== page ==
October 1, 2009
COMMON STARTS, UNCOMMON
Coming of age back in the sixties was a different deal from what it
is now. Two young twenty-somethings from Georgetown, Mass., Jim
Cheney and Paul Richardson, were typical of the times: they were out
to have a good time. But they also shared a more serious goal. Both
of them were obsessed with making their marks as supermodified
The infamous New England Super Modified Association was forming at
the time, and regular meetings were being held at the bar at the
Heidelberg Restaurant near Haverhill. In time, young Paul and Jimmy
were invited to attend.
The seating arrangement was hierarchical. At the near end, the demi-gods:
the crusty Don MacLaren, master racer Ollie Silva, Dick Cloutier,
and the like. Then sat the middle runners and officials, and at the
far end, the newbies.
Paul and Jim saw immediately that they would have to prove
themselves here as well as on the asphalt. The minute they were
perched, Silva slid two shots down the bar. Paul remembers how Ollie
watched the way they tossed ’em down, one after another, with beers
By the time the session was over, it was a just little hammered out.
Drunk driving was not the serious social crime it is today, and Paul
and Jimmy continued pounding down the beers on the way home. As they
neared the Georgetown line, Paul polished one off and, without a
thought, tossed it out the window and over the roof of the car – a
direct hit onto the hood of a police car.
The chase was on, blue lights flashing and sirens blaring.
After a half-mile Jimmy and Paul had a good lead, trucking along at
over 90 mph, lights out. They decided to duck off onto a side road.
Jimmy tossed the car, no brake lights, into a subdivision, and lost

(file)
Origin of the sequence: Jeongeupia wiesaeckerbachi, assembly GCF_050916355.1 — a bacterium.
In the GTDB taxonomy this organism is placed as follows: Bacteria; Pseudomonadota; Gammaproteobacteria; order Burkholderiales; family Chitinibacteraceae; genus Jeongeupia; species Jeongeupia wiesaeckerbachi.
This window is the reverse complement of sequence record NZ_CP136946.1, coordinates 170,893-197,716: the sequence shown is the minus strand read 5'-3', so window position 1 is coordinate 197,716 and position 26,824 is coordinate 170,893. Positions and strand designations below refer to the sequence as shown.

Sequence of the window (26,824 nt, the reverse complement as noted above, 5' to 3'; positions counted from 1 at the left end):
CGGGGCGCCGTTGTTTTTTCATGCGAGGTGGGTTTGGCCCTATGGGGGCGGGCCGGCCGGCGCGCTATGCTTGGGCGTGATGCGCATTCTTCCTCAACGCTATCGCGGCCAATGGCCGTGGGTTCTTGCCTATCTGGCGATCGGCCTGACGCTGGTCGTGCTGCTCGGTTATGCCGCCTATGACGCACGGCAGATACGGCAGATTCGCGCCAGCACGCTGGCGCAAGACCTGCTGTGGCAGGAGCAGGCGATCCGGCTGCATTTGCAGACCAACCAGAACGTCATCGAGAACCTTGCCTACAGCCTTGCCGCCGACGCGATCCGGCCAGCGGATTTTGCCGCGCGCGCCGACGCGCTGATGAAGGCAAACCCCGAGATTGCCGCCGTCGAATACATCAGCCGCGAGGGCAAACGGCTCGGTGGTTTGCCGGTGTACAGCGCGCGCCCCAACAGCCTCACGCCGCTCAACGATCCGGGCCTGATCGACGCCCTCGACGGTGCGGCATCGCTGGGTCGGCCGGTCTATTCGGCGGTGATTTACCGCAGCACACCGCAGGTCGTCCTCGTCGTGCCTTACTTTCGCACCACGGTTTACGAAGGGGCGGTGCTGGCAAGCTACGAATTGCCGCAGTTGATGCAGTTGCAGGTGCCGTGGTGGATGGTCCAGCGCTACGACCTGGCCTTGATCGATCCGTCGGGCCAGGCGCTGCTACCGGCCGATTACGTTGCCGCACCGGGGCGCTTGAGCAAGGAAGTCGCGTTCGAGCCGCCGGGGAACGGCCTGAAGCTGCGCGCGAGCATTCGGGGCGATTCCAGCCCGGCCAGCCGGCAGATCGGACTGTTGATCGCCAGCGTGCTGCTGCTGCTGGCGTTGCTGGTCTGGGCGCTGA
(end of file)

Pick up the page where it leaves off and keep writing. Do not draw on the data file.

control. He hadn’t known they had paved the road that day and it was
covered with fresh tar and sand. They slid and fish-tailed wildly
and, incredibly, ended up inside someone’s open garage. They jumped
out, pulled down the garage door, got back in the car with a sigh of
relief, and lit up a cigar to wait until the coast was clear.
Within a couple of minutes, however, they heard voices and police
radios outside. That’s when it dawned on them that they had laid
some rather obvious tracks in the sand and across that poor dude’s
lawn. When the garage door opened and Georgetown’s finest marched
in, Paul remembers rolling down the window, cigar in hand, and
asking “like a puff?”
Over time both Paul and Jimmy did settle down – somewhat – and both
achieved – no question – a major role in supermodified history. Both
were hugely popular, major winners.
Jim Cheney in the office.
Paul Richardson with a
(Wes Pettengill Collection)
But, in a strange twist of fate,
the two former neighbors from Georgetown also starred individually
in two of the greatest comebacks in racing history. In 1977, Jimmy
crashed at Oswego and was trapped inside the Holinski Roadster,
upside down and on fire. He was savagely burned and endured months
of painful therapy over that winter. Who could have possibly dreamed
that this same driver, in that same Holinski war wagon, would win
the season opener at the Ice Breaker at Thompson Speedway the
Twenty years later Paul “Ricochet” Richardson was still at it. He
was the fastest thing around in a Freddie Graves car owned by Bobby
Witkum and sponsored by NAPA. One night in August he was warming up
at Star Speedway and the go pedal stuck. He slammed the wall head on
and landed in a twisted mess. He was so broken that, before a
helicopter flew him to a medical center in Boston, the local
hospital said he would surely be paralyzed for life. Paul was out of
commission for five months, and like his friend Jimmy, underwent
painful surgeries and therapy. But on the eighth month after the
accident, Richardson drove that same NAPA Super to a resounding win
at the Star opener.
© 2009 Lew
Boyd, Coastal 181